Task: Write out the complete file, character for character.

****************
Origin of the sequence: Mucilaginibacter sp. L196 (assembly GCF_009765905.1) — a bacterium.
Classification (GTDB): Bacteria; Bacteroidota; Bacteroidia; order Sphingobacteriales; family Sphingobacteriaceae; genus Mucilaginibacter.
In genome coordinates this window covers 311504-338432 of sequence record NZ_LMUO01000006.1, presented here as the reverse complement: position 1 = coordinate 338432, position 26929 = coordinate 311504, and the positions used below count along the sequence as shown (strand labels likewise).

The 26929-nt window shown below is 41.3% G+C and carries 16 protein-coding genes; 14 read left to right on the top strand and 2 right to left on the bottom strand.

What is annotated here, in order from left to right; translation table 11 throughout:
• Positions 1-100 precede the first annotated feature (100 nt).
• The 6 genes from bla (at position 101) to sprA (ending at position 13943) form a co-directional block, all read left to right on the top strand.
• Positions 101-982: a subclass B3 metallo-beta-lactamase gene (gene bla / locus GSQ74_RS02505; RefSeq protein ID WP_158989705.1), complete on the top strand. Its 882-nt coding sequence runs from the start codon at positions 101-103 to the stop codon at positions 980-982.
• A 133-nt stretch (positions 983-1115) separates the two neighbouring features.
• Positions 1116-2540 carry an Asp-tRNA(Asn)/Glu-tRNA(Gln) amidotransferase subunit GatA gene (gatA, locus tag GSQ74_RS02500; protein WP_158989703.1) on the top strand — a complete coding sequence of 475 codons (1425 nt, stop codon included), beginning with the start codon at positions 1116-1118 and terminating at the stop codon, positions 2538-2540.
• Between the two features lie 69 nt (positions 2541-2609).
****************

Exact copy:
Origin of the sequence: Mucilaginibacter sp. L196 (assembly GCF_009765905.1) — a bacterium.
Classification (GTDB): Bacteria; Bacteroidota; Bacteroidia; order Sphingobacteriales; family Sphingobacteriaceae; genus Mucilaginibacter.
In genome coordinates this window covers 311504-338432 of sequence record NZ_LMUO01000006.1, presented here as the reverse complement: position 1 = coordinate 338432, position 26929 = coordinate 311504, and the positions used below count along the sequence as shown (strand labels likewise).

The 26929-nt window shown below is 41.3% G+C and carries 16 protein-coding genes; 14 read left to right on the top strand and 2 right to left on the bottom strand.

What is annotated here, in order from left to right; translation table 11 throughout:
• Positions 1-100 precede the first annotated feature (100 nt).
• The 6 genes from bla (at position 101) to sprA (ending at position 13943) form a co-directional block, all read left to right on the top strand.
• Positions 101-982: a subclass B3 metallo-beta-lactamase gene (gene bla / locus GSQ74_RS02505; RefSeq protein ID WP_158989705.1), complete on the top strand. Its 882-nt coding sequence runs from the start codon at positions 101-103 to the stop codon at positions 980-982.
• A 133-nt stretch (positions 983-1115) separates the two neighbouring features.
• Positions 1116-2540 carry an Asp-tRNA(Asn)/Glu-tRNA(Gln) amidotransferase subunit GatA gene (gatA, locus tag GSQ74_RS02500; protein WP_158989703.1) on the top strand — a complete coding sequence of 475 codons (1425 nt, stop codon included), beginning with the start codon at positions 1116-1118 and terminating at the stop codon, positions 2538-2540.
• Between the two features lie 69 nt (positions 2541-2609).